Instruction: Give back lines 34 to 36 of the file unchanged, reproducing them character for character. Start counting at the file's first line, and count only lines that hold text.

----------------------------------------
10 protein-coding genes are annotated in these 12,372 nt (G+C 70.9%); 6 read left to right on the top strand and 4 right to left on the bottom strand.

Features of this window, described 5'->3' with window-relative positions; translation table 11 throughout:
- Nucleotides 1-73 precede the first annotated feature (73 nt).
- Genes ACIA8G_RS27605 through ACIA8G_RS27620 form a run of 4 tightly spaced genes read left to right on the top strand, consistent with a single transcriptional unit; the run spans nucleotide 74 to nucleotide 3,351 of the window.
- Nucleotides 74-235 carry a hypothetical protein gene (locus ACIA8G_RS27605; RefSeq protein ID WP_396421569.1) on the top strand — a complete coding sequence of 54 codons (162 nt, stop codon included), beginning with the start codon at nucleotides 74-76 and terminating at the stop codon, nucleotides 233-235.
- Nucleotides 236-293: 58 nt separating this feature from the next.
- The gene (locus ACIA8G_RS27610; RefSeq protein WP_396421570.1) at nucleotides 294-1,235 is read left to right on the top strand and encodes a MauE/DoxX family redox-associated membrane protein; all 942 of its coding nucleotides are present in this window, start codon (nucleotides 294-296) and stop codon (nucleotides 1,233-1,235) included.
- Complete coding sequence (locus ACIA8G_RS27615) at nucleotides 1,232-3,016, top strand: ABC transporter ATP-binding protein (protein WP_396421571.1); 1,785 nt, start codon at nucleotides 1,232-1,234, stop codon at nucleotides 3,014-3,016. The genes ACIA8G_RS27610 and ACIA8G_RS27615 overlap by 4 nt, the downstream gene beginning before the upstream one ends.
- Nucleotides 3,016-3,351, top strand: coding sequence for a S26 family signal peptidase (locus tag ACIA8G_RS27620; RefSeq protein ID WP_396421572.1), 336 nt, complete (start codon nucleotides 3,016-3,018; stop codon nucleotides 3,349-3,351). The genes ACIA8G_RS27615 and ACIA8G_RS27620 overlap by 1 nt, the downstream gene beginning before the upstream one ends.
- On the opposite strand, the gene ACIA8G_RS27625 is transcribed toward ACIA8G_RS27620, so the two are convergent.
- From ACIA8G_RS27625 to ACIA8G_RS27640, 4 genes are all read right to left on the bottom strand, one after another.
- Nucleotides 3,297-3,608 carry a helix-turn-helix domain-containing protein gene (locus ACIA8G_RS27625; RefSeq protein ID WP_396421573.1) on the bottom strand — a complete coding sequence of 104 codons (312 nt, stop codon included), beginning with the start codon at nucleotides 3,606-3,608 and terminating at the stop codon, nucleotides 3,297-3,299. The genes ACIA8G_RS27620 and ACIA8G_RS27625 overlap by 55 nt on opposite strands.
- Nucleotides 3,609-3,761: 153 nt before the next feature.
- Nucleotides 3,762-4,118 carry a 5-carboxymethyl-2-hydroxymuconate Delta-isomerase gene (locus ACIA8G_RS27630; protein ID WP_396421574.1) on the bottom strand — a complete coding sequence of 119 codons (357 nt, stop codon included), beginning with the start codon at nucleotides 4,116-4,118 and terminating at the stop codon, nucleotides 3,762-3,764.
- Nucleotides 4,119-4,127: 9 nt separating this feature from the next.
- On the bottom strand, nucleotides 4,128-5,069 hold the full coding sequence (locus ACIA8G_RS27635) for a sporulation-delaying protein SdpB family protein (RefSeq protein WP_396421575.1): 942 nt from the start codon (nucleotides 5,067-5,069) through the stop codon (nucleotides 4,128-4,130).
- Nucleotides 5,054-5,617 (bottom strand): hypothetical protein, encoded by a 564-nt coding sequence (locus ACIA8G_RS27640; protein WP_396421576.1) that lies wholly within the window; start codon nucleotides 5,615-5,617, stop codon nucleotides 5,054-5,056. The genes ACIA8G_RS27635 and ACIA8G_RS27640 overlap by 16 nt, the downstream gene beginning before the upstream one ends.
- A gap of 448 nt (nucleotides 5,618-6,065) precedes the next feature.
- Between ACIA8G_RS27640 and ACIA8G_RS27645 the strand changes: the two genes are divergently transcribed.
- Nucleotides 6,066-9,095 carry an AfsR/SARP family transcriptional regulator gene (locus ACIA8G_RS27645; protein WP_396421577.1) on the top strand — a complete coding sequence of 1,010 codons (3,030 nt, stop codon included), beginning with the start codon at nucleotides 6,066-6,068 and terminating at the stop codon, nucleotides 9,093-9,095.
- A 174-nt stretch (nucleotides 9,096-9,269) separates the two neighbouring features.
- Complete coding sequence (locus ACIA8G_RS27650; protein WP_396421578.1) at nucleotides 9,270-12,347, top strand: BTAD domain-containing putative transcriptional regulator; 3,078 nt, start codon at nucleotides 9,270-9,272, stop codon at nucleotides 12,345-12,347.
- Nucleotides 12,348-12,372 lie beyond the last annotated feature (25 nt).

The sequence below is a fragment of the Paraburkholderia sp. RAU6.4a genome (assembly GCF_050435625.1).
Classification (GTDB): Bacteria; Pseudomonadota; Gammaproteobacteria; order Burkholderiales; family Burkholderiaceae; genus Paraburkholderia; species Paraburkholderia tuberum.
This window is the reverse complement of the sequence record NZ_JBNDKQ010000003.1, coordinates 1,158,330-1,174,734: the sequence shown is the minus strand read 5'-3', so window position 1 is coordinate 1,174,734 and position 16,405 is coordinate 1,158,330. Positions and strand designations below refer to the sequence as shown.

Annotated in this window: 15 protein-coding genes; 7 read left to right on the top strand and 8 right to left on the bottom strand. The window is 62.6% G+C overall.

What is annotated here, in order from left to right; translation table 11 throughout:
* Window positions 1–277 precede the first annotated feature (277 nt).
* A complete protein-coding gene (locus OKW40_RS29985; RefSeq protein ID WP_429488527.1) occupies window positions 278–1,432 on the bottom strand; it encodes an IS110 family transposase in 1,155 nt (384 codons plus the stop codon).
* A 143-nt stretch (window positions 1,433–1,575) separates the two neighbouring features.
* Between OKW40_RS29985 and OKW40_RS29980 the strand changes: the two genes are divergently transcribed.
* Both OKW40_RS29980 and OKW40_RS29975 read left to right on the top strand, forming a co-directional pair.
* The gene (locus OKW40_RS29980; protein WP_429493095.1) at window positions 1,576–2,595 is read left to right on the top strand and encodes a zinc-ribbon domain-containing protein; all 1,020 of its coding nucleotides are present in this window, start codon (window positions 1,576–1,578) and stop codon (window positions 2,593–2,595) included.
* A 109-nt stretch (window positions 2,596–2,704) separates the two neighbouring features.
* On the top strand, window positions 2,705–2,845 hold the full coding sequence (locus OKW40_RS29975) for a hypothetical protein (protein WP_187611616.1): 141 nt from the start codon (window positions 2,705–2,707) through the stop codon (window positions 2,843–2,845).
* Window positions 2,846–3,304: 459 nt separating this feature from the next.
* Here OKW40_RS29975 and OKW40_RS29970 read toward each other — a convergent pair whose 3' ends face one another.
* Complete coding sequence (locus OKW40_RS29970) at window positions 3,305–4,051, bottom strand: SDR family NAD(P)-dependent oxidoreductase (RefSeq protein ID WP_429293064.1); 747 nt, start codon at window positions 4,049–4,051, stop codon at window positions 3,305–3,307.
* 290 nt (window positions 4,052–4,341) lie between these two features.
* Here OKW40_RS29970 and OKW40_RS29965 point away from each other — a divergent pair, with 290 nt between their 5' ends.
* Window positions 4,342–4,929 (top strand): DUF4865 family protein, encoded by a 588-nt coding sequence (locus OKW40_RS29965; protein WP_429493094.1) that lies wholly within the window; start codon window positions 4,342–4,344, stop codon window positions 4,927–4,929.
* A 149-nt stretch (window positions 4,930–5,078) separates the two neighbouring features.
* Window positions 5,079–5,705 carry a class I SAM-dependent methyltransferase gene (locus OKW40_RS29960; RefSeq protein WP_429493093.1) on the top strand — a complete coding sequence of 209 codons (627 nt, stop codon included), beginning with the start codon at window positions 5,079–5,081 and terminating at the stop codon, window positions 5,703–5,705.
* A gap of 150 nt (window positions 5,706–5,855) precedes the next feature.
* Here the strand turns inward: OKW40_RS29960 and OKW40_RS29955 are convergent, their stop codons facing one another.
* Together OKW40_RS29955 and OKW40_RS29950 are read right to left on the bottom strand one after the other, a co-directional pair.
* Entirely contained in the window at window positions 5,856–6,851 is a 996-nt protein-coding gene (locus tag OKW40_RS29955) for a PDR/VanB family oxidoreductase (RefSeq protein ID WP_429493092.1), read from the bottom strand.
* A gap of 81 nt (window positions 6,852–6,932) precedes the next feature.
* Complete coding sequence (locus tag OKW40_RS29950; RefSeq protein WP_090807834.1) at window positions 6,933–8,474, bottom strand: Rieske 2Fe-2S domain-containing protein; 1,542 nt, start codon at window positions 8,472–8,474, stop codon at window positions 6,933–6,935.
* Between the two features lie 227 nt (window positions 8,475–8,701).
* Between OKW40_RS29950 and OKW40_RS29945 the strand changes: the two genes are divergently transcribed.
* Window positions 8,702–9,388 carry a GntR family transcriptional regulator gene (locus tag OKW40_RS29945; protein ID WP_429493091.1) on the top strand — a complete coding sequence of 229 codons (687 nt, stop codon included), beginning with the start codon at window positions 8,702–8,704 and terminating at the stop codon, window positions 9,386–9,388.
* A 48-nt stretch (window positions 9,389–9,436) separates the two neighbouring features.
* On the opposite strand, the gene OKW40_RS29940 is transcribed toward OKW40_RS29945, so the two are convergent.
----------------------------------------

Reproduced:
* The gene (locus OKW40_RS29980; protein WP_429493095.1) at window positions 1,576–2,595 is read left to right on the top strand and encodes a zinc-ribbon domain-containing protein; all 1,020 of its coding nucleotides are present in this window, start codon (window positions 1,576–1,578) and stop codon (window positions 2,593–2,595) included.
* A 109-nt stretch (window positions 2,596–2,704) separates the two neighbouring features.
* On the top strand, window positions 2,705–2,845 hold the full coding sequence (locus OKW40_RS29975) for a hypothetical protein (protein WP_187611616.1): 141 nt from the start codon (window positions 2,705–2,707) through the stop codon (window positions 2,843–2,845).